Throughout her years in the foster care system, Samantha’s only friends have been the characters in her favorite books: Lizzy, Jane, Emma, Fanny, Anne. She borrows their tendencies, characteristics, and their words, fashioning for herself a series of masks through which she hopes no one sees.
After college and a failed attempt at adulthood, Samantha is offered a scholarship to earn her graduate degree at Illinois’ Medill School of Journalism — provided she writes letters to her benefactor, known as “Mr. Knightley,” updating him on her progress.
What begins as just another condition of her scholarship soon becomes Samantha’s lifeline as she begins to let in those around her: classmates, fellow orphans, and popular novelist Alex Powell (on whom she may or may not have a crush). In her letters she confesses her fears, insecurities, and the truth of her nightmarish childhood.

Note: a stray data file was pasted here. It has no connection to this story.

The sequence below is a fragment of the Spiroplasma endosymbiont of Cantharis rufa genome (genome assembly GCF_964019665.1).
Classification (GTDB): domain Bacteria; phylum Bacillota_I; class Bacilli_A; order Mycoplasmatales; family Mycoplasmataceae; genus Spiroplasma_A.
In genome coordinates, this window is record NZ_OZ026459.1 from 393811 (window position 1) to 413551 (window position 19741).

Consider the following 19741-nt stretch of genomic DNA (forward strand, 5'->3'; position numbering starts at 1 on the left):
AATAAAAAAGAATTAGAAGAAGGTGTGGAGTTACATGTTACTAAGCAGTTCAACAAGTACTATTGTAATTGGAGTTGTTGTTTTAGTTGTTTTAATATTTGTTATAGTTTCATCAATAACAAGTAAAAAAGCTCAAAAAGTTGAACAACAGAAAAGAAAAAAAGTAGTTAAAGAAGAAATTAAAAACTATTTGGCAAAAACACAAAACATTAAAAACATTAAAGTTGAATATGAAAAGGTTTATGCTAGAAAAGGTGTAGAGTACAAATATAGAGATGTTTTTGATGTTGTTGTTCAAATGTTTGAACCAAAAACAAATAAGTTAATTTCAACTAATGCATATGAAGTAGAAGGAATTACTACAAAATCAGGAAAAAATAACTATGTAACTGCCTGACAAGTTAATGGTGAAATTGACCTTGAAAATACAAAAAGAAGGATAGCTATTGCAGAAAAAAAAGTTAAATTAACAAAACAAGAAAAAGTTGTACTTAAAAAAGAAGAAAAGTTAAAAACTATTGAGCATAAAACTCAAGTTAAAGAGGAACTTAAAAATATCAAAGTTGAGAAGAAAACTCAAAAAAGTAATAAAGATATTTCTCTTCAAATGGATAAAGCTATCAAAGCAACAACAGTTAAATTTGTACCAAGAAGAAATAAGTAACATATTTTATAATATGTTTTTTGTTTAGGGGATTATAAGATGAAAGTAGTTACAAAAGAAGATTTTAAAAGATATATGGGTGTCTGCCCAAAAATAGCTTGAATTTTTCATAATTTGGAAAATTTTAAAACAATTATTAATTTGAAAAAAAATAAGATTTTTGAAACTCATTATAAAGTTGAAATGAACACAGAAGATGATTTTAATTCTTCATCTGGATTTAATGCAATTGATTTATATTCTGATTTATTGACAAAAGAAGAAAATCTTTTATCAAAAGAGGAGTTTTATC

But Samantha cannot hide behind her characters and letters forever. Soon she must decide if trusting is worth the heartache it can bring.
Austen would be proud
First, take a moment to enjoy the elegant fact that this novel, which showcases a passion for 18th century literature, is written almost entirely in the form of letters — the same method by which Austen and her contemporaries discussed their lives and work with friends and family.
You can’t help but root for damaged, awkward Samantha; like her teachers and friends, you know that somewhere inside her is a confident, brilliant human being just aching to escape. Dear Mr. Knightley is character-driven (my favorite!), and author Katherine Reay does a beautiful job of slowly leading Samantha from darkness to light, fear to happiness.
One of the best lessons Samantha learns is that no one is perfect. Everyone has bad habits, secrets, invisible scars — but that doesn’t and shouldn’t mean they can’t love and be loved. That’s my favorite aspect of the book, actually: the idea that no one is flawless.
Dear Mr. Knightley is Katherine Reay’s first book, and I dearly hope it won’t be her last. I’ll be keeping an eye on her career — especially if she keeps writing about Austen!